Today, it’s snowing along the mid-coast where I live. This morning, I noticed an unsettling trend on Facebook. Because it is snowing today, most schools in my area of the state are closed. Students and teachers have the day off. We certainly all remember the jubilee of a snow day when we were children. I think as quasi-adults, we still get a thrill from them. Snow days are days to bake, never get out of our pajamas, stay home and watch movies. Snow days are unexpected kernels of relaxation.
I think every working adult comes to the abrupt understanding, however, that unless they are a teacher they are most likely not going to be able to consistently count on snow days during their wintertime workweeks. Granted, businesses other than schools certainly close early due to bad weather; some may even call off work in advance if the storm is forecasted to be very bad, such as banks or town offices.
But this morning, a friend’s post showed up in my Facebook newsfeed that irritated me. “Enjoy your snow day,” she wrote, “because 95% of us still have to work.” Her comment was clearly targeting the many mutual friends we share in common, as well as many teachers or those otherwise employed within a school system. In other words, the people lucky enough to enjoy a snow day today.
Wait, I said after I’d read her post, isn’t that kind of petty of her to write? What did she have to be bitter about? Was she looking for an apology from teachers for having the day off when she had to go to work? Was she insinuating that teachers are not as hardworking as her suggested “rest” of the gainfully employed? This situation made me think of the other moments in life where we are made to feel “guilty” about something naturally allotted to us.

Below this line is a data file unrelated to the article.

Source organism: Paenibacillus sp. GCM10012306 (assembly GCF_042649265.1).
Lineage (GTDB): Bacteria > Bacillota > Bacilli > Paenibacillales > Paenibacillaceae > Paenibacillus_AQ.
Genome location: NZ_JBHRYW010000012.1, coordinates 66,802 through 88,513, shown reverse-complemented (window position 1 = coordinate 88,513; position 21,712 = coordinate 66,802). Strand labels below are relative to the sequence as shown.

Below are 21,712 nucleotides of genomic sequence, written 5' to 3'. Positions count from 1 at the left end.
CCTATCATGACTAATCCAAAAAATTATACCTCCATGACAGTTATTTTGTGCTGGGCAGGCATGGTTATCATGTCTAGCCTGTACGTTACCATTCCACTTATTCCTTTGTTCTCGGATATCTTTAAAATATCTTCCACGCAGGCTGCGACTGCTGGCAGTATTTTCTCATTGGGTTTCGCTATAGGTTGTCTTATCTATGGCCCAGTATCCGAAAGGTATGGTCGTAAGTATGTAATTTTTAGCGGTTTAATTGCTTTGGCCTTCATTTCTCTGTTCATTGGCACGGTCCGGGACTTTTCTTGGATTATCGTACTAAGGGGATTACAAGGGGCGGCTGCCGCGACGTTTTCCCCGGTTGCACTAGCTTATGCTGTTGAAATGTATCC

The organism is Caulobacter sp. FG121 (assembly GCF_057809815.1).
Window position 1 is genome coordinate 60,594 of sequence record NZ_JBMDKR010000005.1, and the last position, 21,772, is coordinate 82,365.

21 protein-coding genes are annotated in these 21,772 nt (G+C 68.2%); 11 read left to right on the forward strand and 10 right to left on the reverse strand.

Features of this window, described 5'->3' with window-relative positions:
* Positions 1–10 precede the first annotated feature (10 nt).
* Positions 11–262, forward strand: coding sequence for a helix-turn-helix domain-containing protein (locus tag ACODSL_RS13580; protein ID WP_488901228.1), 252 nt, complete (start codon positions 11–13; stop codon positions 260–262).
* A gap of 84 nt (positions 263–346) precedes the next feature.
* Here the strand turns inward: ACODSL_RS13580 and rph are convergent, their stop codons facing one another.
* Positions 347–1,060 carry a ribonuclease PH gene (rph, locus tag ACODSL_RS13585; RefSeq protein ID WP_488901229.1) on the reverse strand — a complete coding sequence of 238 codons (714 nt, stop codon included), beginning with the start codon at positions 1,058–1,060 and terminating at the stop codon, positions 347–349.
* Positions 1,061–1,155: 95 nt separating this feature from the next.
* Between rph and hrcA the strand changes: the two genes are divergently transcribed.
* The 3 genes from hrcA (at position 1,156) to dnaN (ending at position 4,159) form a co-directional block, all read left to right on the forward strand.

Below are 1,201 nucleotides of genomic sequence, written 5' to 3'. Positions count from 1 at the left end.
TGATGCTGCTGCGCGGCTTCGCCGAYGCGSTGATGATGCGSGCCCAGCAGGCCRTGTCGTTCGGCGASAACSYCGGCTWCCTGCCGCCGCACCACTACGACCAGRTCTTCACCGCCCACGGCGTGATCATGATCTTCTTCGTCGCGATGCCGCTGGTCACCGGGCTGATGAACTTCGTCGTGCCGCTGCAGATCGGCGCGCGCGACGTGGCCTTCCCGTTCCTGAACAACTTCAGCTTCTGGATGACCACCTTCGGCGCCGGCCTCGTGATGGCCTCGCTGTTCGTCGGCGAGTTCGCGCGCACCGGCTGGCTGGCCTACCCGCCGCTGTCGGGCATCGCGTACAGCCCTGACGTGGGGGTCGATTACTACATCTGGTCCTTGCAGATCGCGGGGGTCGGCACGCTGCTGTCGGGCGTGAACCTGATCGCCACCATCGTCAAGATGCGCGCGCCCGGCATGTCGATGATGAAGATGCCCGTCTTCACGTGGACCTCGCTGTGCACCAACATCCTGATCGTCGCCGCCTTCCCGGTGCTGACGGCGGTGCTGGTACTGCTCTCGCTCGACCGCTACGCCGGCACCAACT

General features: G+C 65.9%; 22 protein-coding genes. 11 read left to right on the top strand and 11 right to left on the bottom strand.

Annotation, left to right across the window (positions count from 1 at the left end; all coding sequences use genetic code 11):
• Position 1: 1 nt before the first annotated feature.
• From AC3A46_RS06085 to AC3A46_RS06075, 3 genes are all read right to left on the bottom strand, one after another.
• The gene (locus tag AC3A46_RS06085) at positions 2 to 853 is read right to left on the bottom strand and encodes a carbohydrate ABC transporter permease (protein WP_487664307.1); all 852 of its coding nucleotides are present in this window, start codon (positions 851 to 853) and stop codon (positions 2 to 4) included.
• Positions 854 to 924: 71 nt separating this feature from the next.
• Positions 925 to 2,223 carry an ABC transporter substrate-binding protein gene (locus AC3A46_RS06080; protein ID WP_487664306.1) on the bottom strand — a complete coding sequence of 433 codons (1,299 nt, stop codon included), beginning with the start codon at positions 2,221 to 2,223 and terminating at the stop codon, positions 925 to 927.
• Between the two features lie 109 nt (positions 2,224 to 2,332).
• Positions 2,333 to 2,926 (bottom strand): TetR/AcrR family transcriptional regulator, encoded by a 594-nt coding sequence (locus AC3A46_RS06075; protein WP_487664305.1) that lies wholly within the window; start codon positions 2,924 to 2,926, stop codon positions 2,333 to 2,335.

Another example: I have a childhood friend who has always struggled with her weight. I am blessed in that I have a normal metabolism and decent genes; I never struggled with maintaining a healthy weight. And yet this friend makes me feel guilty and judged for passing up on dessert or for wanting to eat healthily or for having a bad day — because every woman has one — and whining that I feel bloated and fat. What does she want from me? An apology for not being overweight?
Here’s the deal. I sometimes do the same thing. While I am blessed with a decent metabolism, I am most certainly not blessed with good skin. My friend has struggled with her weight since adolescence while I have struggled with blemishes, blackheads, clogged pores, oily skin and hormonal acne. This same friend who is overweight happens to have perfect skin. I mean, perfect. Creamy and polished and dewy. So when she complains to me about getting a zit, I internally roll my eyes. You want to talk about zits, I think — okay, well I have Orion’s Belt on my left cheekbone right now.
So what to do? We are all guilty of occasionally throwing our baggage onto someone else’s shoulders. We need to remember that our skinny friends can’t help being skinny or that our unblemished friends can’t help their perfect skin. More importantly, we need to remember that teachers don’t make the rules about snow days. Snow days are implemented with only safety in mind — not pajamas, cookies or Netflix marathons. So the next time a teacher celebrates their snow day, be happy for them. You will find your own unexpected blessings in places that you may not have noticed. Humility is a good thing.